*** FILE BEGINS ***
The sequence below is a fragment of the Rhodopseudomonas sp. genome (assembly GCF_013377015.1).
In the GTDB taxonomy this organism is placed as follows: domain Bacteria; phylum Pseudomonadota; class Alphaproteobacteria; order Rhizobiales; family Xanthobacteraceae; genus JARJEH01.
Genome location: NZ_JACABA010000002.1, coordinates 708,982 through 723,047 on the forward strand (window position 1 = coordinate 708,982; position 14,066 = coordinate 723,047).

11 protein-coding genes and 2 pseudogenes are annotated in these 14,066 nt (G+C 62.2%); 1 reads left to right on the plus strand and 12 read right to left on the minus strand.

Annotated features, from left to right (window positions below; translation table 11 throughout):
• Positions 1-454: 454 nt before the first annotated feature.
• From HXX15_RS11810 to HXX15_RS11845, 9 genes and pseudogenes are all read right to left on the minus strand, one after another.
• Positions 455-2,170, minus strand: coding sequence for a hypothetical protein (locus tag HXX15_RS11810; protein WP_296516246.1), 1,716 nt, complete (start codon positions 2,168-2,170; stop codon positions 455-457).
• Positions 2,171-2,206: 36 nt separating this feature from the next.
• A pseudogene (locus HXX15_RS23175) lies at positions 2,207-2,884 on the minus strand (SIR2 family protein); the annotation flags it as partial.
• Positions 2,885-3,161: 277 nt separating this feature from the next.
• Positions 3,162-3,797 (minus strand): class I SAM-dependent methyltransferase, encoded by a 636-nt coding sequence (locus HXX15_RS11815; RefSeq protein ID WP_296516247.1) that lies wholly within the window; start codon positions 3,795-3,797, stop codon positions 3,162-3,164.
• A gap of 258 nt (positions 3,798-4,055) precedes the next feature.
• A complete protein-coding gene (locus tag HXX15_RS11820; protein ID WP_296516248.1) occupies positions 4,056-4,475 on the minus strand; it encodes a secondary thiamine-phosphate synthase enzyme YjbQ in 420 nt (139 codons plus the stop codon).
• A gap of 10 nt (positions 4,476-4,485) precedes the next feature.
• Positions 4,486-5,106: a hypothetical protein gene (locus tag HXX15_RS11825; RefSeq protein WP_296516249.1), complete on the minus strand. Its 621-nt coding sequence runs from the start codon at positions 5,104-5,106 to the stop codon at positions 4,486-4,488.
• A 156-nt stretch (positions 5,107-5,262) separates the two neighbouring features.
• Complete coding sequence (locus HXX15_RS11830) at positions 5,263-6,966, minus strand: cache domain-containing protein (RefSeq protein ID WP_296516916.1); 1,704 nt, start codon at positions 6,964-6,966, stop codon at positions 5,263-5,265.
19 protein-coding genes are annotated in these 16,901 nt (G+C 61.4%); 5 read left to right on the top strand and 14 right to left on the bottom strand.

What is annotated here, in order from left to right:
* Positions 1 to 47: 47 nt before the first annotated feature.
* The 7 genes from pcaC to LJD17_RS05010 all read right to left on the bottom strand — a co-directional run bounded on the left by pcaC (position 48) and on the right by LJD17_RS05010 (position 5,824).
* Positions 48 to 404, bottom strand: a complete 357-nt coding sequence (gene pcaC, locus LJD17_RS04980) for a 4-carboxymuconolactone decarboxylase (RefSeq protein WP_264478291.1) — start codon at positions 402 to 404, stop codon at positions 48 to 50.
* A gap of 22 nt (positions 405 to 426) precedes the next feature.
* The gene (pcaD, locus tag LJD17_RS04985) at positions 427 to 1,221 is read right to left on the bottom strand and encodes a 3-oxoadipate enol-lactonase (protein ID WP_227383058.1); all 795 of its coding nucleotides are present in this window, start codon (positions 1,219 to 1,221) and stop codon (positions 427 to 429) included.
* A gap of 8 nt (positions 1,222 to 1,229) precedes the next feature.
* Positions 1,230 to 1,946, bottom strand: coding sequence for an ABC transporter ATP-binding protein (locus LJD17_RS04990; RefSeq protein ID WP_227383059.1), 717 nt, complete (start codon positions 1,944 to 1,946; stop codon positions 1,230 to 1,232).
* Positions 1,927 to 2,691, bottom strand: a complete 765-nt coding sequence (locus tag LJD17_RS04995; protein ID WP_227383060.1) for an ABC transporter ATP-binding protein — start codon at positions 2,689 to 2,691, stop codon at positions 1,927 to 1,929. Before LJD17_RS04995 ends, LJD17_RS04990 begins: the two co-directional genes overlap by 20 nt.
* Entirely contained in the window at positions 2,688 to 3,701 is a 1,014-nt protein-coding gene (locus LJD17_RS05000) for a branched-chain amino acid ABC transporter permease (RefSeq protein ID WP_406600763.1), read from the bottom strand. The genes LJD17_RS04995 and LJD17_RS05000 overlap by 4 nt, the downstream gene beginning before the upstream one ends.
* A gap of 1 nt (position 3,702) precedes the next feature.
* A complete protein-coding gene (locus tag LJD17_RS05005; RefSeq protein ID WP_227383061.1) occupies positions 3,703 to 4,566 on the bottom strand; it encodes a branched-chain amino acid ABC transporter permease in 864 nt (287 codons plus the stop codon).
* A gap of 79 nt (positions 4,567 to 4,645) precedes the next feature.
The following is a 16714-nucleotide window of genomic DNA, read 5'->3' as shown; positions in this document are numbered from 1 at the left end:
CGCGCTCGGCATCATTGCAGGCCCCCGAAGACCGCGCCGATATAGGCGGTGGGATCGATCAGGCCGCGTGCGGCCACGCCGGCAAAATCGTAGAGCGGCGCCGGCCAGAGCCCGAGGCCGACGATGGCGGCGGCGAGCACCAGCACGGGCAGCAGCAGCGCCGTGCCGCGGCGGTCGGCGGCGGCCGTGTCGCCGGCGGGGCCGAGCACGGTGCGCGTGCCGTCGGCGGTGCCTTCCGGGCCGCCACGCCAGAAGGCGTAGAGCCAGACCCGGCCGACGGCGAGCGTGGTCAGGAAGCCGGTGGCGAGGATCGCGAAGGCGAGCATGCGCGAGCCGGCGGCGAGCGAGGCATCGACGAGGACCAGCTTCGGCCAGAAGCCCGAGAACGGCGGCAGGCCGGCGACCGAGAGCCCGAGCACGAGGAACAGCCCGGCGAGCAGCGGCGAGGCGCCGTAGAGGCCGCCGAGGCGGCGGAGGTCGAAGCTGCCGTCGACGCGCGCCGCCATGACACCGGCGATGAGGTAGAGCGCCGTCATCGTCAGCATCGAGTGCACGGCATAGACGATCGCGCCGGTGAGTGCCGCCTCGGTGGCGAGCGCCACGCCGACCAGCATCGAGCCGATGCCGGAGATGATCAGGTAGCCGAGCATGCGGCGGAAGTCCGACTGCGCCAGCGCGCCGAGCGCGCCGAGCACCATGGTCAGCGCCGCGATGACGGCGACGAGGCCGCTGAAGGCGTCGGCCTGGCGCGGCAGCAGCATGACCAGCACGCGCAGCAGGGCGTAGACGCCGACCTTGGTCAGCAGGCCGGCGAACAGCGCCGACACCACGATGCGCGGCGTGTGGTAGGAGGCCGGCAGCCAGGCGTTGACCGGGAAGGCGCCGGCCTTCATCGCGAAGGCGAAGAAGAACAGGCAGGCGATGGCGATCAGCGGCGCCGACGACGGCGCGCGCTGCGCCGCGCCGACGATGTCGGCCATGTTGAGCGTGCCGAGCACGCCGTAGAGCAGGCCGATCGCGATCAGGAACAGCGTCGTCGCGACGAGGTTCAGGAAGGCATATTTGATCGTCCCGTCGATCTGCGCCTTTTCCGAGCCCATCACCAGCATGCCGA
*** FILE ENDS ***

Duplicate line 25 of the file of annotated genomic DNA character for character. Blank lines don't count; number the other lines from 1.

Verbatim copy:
* The gene (pcaD, locus tag LJD17_RS04985) at positions 427 to 1,221 is read right to left on the bottom strand and encodes a 3-oxoadipate enol-lactonase (protein ID WP_227383058.1); all 795 of its coding nucleotides are present in this window, start codon (positions 1,219 to 1,221) and stop codon (positions 427 to 429) included.